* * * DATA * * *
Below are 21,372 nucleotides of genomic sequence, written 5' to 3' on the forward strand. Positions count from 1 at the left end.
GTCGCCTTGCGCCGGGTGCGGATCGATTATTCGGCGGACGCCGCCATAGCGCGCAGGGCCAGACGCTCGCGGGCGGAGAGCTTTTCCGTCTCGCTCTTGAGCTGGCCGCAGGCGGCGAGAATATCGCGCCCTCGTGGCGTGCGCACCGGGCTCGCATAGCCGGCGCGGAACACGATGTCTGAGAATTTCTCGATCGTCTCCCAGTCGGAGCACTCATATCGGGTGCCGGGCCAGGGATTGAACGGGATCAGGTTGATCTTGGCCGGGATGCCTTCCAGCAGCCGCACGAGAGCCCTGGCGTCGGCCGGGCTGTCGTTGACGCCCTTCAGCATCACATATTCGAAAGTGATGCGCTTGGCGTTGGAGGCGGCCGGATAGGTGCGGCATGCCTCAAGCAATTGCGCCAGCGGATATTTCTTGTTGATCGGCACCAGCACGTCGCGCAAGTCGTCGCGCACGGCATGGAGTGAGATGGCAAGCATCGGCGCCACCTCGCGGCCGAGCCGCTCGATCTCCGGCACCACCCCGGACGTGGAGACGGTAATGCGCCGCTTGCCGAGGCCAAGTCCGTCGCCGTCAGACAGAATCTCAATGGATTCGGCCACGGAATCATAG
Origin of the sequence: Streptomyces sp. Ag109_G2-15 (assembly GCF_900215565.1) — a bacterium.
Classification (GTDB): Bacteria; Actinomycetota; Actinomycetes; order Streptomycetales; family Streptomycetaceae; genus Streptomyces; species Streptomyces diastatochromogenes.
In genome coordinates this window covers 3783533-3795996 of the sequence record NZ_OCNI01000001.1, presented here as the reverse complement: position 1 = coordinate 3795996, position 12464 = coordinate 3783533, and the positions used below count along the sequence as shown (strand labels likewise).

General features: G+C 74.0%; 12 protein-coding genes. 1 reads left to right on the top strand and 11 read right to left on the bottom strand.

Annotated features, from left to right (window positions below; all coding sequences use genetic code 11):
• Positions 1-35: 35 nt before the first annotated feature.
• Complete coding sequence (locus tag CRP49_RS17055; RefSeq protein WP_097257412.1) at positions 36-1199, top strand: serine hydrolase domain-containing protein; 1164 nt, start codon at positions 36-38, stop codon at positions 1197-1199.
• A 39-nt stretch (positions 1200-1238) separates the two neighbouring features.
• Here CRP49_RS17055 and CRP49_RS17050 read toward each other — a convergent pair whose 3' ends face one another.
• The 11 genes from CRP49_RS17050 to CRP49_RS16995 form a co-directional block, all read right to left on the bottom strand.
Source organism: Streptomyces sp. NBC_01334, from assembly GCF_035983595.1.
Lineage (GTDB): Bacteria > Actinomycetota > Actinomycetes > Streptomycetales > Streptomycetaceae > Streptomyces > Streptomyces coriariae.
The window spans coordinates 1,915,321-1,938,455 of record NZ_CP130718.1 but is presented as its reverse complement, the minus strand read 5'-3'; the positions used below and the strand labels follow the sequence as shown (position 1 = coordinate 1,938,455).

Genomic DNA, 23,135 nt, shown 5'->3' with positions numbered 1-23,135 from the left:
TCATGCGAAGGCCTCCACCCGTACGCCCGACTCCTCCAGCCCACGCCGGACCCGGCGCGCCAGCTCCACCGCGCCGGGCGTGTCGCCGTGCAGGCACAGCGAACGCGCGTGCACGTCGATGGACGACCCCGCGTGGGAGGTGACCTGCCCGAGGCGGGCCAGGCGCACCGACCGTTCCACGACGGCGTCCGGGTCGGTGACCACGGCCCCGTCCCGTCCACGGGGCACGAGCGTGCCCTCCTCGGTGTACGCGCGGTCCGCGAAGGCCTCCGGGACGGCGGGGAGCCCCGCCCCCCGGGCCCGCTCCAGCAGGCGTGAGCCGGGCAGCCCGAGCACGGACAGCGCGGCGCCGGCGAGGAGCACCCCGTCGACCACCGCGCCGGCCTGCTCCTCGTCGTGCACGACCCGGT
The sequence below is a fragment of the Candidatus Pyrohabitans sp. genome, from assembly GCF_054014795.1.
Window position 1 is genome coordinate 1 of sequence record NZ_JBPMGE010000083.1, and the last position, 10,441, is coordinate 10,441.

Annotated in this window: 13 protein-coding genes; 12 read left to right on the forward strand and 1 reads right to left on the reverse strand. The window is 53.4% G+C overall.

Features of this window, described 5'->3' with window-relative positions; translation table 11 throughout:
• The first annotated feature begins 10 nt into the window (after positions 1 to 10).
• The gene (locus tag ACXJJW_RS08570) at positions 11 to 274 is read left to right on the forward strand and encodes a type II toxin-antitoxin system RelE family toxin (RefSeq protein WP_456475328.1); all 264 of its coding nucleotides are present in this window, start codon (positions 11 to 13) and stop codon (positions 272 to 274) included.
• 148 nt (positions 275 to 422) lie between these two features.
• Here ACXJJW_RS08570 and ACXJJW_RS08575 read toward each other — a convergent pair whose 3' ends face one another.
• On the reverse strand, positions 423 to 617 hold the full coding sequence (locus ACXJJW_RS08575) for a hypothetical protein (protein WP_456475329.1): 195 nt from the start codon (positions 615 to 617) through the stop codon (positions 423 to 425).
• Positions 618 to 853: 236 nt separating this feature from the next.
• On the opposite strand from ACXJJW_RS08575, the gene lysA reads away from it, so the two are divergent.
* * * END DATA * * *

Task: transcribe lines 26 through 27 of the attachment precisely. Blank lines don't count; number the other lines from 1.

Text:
• On the reverse strand, positions 423 to 617 hold the full coding sequence (locus ACXJJW_RS08575) for a hypothetical protein (protein WP_456475329.1): 195 nt from the start codon (positions 615 to 617) through the stop codon (positions 423 to 425).
• Positions 618 to 853: 236 nt separating this feature from the next.